Brexit news: Boris Johnson said to act as drug supplies on red alert | Politics | New


According to the British Generic Manufacturers Association (BGMA), a UK-wide licensing agreement must be struck between the two parties in order to stop critical drug shortages between Britain and Northern Ireland. After Brexit, Northern Ireland is still part of the EU regulatory system due to the protocol. For this reason, the association’s general manager, Mark Samuels, said Express.co.uk up to 2,400 drugs were on notice of withdrawal from Northern Ireland due to new regulatory requirements.

Samuels warned the industry was on “red alert” and regulatory uncertainty has placed drug supply in a potentially “terrible” situation.

He said: “Not all drugs will be stopped suddenly, but rather they will leave us on a razor’s edge.

“You know, whenever there is a change, a challenge or a problem with the supply chain, then that critical situation becomes a real crisis with a substantial shortage.

“I think it’s the realistic question if we don’t get a proper solution.”

According to Mr Samuels, 910 drugs have now been withdrawn due to post-Brexit difficulties.

Due to the risk to medical supplies, the UK government has requested that the regulatory process for drugs be removed from the protocol.

In order for drugs to comply with protocol, a duplicate warehouse, testing facilities and technical specialists would need to be set up in Northern Ireland.

In response to the UK’s proposal, the EU presented a plan in its non-paper, according to which batch testing could remain in the UK, but would require measures such as EU inspections on facilities. British labels and a specified label on the packaging.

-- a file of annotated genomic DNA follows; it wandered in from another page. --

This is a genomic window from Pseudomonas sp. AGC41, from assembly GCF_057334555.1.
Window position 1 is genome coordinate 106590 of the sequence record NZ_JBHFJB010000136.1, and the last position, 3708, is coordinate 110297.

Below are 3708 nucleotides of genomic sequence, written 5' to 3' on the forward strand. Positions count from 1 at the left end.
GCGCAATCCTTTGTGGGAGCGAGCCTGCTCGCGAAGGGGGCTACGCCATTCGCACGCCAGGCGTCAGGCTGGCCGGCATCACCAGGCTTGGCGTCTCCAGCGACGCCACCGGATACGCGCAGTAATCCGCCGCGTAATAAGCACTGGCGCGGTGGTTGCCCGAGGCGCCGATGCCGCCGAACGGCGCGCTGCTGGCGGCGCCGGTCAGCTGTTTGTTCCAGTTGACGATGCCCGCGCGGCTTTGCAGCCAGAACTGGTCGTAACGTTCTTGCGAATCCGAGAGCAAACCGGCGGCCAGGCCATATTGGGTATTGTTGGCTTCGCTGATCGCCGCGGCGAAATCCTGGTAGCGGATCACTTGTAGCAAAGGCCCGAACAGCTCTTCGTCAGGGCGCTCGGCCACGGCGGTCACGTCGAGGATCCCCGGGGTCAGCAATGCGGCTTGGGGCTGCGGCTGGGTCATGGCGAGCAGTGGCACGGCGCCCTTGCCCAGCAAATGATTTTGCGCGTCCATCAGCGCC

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“And we’re very worried about that. And that we needed a solution by July.”

He concluded: “We are desperate to provide medicine to patients.

“And this regulatory uncertainty in January has forced us into the terrible situation we find ourselves in.”

The group has applied for a UK-wide licensing agreement to keep the flow of drugs entering Northern Ireland.

A generic drug is a substance that contains the same ingredients as a brand name drug but is sold after the initiator’s patent expires.

Since they are not brand names, drugs such as aspirin or paracetamol save the NHS large amounts of money.

According to figures from NHS Digital, more than a billion items are prescribed each year.

As a result of the generic drug trade, it is estimated that the NHS saves around £ 13 billion a year.

In order to protect the drug trade for the time being, the UK has announced the extension of indefinite drug grace periods.

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